Die Weinerie is a wine buffet. That’s right, you pay 2.50 euro for a glass and then drink as much as you want of all different types of wine. There’s also a small food buffet in the back. At the end, you’re expected to make a donation according to what you think is appropriate for how much you ate and drank. Don’t think you can just not pay, there are people standing there whom you give your glasses to and it’s just awkward if you mooch and don’t pay. Also it’s mean. As former servers, my friend and I probably overpaid, but I would definitely say this is a good option for anyone on a budget. The atmosphere is also very cozy and cute. I imagined if this existed at home in my University town it would get quite ratchet/rowdy as all the college kids would be like FREE WINE! But here it was in Berlin, a spot for a bunch of classy friends gathered for wine and conversation. It was enjoyable.
Rooftop Bar- Klunkerkranich
As the German name is a bit of a mouthful, we lovingly nick-named this place Klunkerklanker. It’s a super cool rooftop bar on top of a parking garage and it has a beautiful view of Berlin. We went there on a Monday and it was HOPPIN’. We could barely find a seat. Nevertheless, the atmosphere was really chill. There’s a 3 Euro cover charge which isn’t so bad and then we payed 2.50 for a shot of gin and 4 for a beer, so prices were definitely within our budget!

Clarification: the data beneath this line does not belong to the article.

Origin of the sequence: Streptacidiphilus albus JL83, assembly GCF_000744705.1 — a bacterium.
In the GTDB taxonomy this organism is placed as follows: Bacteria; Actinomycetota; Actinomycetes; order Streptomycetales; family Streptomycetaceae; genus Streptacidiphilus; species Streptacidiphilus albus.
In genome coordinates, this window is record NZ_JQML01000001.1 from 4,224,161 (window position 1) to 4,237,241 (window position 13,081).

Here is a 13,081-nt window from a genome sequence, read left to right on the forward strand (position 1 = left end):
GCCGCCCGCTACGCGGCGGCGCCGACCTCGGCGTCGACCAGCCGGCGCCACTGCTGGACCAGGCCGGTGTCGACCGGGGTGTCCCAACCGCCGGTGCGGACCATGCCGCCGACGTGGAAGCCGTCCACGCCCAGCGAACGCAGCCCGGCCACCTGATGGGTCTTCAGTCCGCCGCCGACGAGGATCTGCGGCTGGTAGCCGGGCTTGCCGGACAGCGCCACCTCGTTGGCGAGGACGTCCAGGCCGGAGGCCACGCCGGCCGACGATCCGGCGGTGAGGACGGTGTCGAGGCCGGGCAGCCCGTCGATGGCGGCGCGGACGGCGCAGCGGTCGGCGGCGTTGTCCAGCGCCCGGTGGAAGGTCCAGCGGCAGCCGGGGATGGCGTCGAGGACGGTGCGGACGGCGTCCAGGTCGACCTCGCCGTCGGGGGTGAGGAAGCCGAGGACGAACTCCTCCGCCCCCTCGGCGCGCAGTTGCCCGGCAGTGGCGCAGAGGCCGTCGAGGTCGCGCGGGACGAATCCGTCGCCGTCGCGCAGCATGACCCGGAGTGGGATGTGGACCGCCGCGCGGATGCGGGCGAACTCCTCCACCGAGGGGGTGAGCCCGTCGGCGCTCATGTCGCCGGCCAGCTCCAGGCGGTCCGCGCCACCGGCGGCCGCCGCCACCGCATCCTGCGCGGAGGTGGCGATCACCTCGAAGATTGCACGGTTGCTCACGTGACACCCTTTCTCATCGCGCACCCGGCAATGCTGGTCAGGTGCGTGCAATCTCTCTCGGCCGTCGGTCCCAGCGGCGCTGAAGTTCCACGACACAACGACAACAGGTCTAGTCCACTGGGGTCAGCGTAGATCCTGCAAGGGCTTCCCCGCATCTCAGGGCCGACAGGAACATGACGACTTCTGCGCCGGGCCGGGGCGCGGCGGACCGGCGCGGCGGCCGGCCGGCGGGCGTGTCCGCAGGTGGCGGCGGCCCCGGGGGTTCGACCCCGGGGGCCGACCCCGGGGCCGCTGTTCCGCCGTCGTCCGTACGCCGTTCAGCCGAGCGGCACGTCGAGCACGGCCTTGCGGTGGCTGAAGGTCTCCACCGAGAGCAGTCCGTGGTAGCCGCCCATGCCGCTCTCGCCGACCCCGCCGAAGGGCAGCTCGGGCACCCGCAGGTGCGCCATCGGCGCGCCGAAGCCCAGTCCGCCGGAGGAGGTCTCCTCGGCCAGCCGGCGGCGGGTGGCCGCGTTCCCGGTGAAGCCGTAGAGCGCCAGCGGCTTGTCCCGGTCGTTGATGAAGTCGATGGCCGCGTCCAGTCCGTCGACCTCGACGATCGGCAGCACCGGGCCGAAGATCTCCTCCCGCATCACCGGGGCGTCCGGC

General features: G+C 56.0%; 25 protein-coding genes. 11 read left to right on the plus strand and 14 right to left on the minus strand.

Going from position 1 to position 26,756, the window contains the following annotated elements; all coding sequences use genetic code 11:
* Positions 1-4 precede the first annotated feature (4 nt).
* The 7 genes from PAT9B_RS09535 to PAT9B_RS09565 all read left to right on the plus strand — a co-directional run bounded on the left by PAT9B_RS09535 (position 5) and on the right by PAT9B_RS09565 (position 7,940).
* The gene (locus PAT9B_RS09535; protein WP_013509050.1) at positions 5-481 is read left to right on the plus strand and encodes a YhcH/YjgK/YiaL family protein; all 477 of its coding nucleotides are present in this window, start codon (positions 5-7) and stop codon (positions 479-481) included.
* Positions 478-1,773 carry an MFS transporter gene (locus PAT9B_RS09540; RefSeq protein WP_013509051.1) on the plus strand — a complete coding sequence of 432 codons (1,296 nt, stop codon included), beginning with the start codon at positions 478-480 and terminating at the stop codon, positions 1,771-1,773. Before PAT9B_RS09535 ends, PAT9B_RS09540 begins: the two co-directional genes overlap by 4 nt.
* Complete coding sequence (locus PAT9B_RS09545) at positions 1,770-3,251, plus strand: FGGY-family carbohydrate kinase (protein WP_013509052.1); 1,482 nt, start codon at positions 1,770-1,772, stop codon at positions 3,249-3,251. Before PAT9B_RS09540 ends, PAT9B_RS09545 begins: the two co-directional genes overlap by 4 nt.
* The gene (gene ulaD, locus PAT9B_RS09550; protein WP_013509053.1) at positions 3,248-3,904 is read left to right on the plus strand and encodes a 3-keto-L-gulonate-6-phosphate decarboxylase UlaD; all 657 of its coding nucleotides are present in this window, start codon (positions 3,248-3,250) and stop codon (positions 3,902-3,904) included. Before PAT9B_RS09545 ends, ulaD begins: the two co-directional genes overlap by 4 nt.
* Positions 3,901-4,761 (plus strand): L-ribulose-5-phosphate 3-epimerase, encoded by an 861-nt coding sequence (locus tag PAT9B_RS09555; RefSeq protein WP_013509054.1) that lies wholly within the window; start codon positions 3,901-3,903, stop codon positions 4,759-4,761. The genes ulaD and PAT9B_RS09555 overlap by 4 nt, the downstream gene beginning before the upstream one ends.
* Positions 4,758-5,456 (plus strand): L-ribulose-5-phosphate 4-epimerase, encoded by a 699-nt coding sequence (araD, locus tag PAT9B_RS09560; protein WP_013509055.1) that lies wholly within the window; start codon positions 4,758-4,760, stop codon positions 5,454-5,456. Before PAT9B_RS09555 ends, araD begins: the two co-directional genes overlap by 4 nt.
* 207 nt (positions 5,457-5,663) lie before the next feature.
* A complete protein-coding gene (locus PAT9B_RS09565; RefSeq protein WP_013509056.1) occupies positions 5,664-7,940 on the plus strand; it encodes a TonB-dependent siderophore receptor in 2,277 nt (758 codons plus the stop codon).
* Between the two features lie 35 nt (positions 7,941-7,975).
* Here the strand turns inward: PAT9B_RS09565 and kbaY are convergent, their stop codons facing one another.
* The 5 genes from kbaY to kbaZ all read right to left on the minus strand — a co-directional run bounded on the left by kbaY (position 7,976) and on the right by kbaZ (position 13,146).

I hope my 24 hours in Berlin help you to plan yours. It really is a lovely city and I would love to go there again. One word of advice– buy your public transport passes! It’s a huge city so you will certainly need to use public transport during your stay. At one point we realized we had forgotten to buy a metro pass (since we were so used to just using our year-cards in Vienna) so we bought one at our connecting metro stop and then were checked on the next train! Fines for traveling without a ticket are 60 euros in Germany, so just a heads up!
If you also happen to go on a Tuesday or Saturday, consider checking out the Turkish Market at Maybachufer, 10999 Berlin. We were able to swing by it on our way out of the city and it has tons of food and awesome live music!
Best of luck. Travel on, my friends!
<- Pin me 😉
P.S If you enjoyed this, why not subscribe so I can bless your email inbox with my next new post ? 😉